History of Maryville University
Maryville University and The Society of the Sacred Heart:
A Continuing Tradition
Celebrating the First 100 Years
Maryville University was created out of the Society of the Sacred Heart’s deep commitment to service, education and faith, and the indomitable spirit and courage of one of the order’s first and greatest pioneers, Rose Philippine Duchesne.
The Religious of the Sacred Heart deliberately and lovingly guided the growth and development of Maryville for 100 years with a progressive series of decisions and bold moves that proved to be profoundly effective. As a result, Maryville evolved from a small academy in the Dutchtown neighborhood of South St. Louis to an innovative and robust institution of higher education in West St. Louis County with students from around the country and indeed around the world.
Saint Madeleine Sophie Barat and “The Heart of an Educator”
Established in post-revolutionary France by Saint Madeleine Sophie Barat, the Society viewed as its purpose “to make known the love of God revealed in the Heart of Christ” (hence the motto, “Cor unum et anima una in Corde Jesu”— One Heart and One Mind in the Heart of Jesus).
Education has always had a special place in the mission of the Society. Saint Madeleine Sophie believed that, “Present day society will be saved by education; other means are almost useless.” Her hope was that the Society would help restore Christian life in France by educating young women in both the rich and poor economic classes.
Saint Madeleine Sophie emphasized two abiding goals:
- To reveal to the world a God who loves us.
- To educate children to be a source of transformation in their world.
The Religious of the Sacred Heart of Jesus (in French, Religieuses du Sacré Cœur de Jésus, or RSCJ) make a vow of education which goes beyond the typical three vows of poverty, chastity and obedience made by most religious orders. The fourth vow of education does not simply refer to teaching, it implores each individual to have the “heart of an educator” in order to draw from every person his or her God-given gifts and talents so that “They may discover the significance of their lives, devote themselves to others and help transform the world.”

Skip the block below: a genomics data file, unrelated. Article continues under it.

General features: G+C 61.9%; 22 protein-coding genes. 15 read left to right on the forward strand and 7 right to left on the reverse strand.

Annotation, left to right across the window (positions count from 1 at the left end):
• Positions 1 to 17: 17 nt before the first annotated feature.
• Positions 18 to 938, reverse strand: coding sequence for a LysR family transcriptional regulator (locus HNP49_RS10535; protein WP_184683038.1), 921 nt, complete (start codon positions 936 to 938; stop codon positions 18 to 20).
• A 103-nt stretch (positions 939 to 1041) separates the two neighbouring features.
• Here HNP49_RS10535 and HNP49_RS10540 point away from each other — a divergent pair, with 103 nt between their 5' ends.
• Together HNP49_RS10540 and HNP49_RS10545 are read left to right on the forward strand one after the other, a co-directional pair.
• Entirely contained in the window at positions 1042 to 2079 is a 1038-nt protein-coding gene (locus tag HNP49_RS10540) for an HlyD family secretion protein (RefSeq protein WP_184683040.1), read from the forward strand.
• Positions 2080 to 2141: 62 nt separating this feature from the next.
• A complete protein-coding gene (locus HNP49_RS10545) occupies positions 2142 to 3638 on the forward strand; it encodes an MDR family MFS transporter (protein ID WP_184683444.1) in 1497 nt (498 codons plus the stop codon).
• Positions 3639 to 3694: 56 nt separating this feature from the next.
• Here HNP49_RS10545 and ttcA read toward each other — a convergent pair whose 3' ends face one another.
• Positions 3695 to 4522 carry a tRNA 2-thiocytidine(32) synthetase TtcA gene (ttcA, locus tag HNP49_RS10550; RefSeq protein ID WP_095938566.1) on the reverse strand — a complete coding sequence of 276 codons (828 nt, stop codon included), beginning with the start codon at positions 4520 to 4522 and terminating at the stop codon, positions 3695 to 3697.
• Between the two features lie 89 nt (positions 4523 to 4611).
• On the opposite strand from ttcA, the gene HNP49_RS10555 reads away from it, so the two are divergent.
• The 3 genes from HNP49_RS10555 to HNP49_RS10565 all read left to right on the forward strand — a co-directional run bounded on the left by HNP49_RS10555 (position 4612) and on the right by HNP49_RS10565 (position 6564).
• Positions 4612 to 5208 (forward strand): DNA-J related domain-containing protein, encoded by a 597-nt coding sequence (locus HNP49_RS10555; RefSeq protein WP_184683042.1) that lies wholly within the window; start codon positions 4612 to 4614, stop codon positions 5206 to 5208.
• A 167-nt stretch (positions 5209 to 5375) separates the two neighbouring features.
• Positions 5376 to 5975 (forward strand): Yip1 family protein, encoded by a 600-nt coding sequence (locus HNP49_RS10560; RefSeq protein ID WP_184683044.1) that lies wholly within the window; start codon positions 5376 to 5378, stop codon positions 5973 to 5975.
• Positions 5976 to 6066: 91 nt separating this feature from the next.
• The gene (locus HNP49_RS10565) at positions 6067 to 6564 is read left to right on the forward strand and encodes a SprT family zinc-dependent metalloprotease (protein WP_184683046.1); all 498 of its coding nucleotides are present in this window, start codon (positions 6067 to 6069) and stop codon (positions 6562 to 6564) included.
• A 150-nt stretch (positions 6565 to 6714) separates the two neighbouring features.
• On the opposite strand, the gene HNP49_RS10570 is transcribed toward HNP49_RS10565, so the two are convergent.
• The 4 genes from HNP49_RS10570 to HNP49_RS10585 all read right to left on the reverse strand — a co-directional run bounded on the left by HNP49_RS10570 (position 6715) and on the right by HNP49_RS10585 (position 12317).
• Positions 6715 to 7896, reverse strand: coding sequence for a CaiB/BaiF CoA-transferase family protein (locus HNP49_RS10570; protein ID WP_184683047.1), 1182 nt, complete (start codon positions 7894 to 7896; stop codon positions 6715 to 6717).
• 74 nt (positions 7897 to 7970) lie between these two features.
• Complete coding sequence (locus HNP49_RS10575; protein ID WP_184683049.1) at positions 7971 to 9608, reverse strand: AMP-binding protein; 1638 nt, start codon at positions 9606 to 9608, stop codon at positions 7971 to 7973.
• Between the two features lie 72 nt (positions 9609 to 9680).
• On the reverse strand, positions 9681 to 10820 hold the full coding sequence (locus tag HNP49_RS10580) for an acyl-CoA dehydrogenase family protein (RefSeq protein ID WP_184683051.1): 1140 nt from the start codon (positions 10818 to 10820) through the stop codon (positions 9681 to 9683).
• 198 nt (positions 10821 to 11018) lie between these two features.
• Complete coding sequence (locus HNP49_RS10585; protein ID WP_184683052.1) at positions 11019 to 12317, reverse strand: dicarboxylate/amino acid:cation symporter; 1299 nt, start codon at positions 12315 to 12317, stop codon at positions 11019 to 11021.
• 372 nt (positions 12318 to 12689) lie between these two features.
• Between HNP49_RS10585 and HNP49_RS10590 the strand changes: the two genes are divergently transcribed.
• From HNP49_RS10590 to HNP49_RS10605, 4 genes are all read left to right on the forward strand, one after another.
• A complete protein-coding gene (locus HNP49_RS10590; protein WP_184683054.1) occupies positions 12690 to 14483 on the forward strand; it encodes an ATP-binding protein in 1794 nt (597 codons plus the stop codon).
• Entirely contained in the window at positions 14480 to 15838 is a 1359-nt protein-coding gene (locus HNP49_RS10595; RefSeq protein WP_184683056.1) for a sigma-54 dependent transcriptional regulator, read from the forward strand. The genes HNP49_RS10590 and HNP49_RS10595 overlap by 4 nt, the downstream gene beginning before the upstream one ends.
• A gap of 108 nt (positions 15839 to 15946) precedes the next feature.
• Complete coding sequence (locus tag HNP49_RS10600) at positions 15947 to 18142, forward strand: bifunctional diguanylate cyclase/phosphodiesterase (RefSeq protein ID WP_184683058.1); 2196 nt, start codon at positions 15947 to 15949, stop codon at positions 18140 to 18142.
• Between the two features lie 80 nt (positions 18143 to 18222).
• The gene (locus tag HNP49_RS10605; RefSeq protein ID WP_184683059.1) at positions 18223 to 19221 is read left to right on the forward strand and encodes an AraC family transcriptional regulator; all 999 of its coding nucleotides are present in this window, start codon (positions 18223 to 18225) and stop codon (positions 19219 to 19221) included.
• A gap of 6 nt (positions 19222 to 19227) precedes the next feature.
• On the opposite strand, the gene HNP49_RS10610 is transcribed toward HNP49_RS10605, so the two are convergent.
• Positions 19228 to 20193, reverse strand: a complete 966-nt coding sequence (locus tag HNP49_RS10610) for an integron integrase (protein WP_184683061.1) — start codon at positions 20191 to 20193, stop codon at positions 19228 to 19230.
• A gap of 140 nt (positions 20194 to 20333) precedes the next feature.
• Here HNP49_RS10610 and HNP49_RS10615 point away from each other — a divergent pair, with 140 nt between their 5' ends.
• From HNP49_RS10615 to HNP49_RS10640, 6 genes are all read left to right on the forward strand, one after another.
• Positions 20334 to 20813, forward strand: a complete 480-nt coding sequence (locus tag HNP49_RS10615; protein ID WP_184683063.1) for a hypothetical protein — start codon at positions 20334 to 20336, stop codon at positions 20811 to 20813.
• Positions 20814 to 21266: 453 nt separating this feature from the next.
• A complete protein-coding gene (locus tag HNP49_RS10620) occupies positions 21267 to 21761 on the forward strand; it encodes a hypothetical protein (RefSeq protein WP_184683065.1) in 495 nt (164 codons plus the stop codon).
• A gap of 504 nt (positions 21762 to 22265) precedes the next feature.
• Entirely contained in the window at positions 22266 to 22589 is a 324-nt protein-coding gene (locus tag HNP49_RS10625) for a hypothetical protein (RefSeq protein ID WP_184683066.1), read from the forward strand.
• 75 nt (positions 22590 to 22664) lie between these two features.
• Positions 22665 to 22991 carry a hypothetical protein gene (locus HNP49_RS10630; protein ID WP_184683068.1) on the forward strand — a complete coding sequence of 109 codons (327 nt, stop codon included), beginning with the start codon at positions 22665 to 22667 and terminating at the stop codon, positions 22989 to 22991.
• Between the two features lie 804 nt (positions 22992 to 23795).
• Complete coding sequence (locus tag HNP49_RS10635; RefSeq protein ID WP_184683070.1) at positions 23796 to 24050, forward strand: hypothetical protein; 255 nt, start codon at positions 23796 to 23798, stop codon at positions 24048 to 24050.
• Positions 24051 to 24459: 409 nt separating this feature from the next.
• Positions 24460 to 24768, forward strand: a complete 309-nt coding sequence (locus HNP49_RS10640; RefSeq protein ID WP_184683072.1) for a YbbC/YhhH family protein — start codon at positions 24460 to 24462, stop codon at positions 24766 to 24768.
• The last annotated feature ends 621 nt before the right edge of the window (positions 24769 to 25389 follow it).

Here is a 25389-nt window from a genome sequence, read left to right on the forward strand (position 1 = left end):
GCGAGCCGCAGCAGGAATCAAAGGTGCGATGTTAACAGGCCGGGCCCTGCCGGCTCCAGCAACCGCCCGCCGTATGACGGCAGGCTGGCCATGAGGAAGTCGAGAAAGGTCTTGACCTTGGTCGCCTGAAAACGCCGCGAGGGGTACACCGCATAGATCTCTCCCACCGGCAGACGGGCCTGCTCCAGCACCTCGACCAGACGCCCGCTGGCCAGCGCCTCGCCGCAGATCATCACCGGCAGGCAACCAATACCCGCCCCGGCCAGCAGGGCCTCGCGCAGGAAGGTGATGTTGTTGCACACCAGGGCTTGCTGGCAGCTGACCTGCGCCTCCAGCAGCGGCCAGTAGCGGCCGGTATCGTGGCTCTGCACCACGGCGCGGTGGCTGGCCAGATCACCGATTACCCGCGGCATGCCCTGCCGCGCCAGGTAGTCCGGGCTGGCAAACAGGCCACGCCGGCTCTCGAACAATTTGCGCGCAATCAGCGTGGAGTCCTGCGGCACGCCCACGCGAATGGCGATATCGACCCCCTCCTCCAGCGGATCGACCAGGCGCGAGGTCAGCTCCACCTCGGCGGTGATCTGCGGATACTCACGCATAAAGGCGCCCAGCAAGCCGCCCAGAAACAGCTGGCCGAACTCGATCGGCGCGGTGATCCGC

Stressing that “The main goal of education is not the mere imparting of knowledge, but the development of the individual,” Saint Madeleine Sophie established an educational philosophy that continues to drive Maryville’s mission and vision.
The Journey of Maryville’s Spiritual Foundress: Saint Rose Philippine Duchesne
Born in Grenoble, France in 1769, Saint Rose Philippine Duchesne first arrived at the village of St. Charles, Missouri in September of 1818. It was the end of a long journey and the beginning of one that continues today.
Saint Philippine was one of the first women to join the Society, which was founded in 1800. Saint Madeleine Sophie travelled to Grenoble in 1804 to meet Philippine. She welcomed her into her new order and together they established a foundation in that city.
Thus began the lifelong friendship between Philippine Duchesne and Madeleine Sophie Barat. But even greater was the attraction that drew the older of these two women to teach Native Americans in the New World. Living, by that time, in Paris with her beloved superior, Mother Barat, she met Bishop Louis DuBourg of Louisiana when he arrived in France in 1817 to recruit religious to help him evangelize his vast new diocese. Although her order was still very new, Mother Barat agreed to allow Mother Duchesne to embark on this bold missionary venture.
She travelled with four other religious from Bordeaux to New Orleans, a seventy-day voyage on the little ship, the Rebecca. After a brief stay with the Ursuline nuns in Louisiana, the five Religious of the Sacred Heart made the forty-day trip up the Mississippi to St. Louis on the steamboat Franklin. Having no house in the episcopal city to accommodate the nuns, Bishop DuBourg assigned them to St. Charles, where they rented the “Duquette Mansion,” a log cabin overlooking the Missouri River. One week later, on September 14, 1818, Philippine opened the first Sacred Heart school outside of Europe. It was the first free school for girls west of the Mississippi.
From Academy to College
The Religious of the Sacred Heart followed a path that, while long and winding, remained centered on a core set of values.
Philippine Duchesne did not stop after establishing the first school in St. Charles. She established a second in nearby Florissant, Missouri which was transferred to the Sisters of Loretto in 1846. Her third Academy of the Sacred Heart, established at Broadway and Convent streets in the city of St. Louis, opened in 1827 as La Maison de Ville, the City House. The property had been leased from philanthropist John Mullanphy for 999 years, with a provision that there would always be an orphanage on the property as well as the day school and boarding school.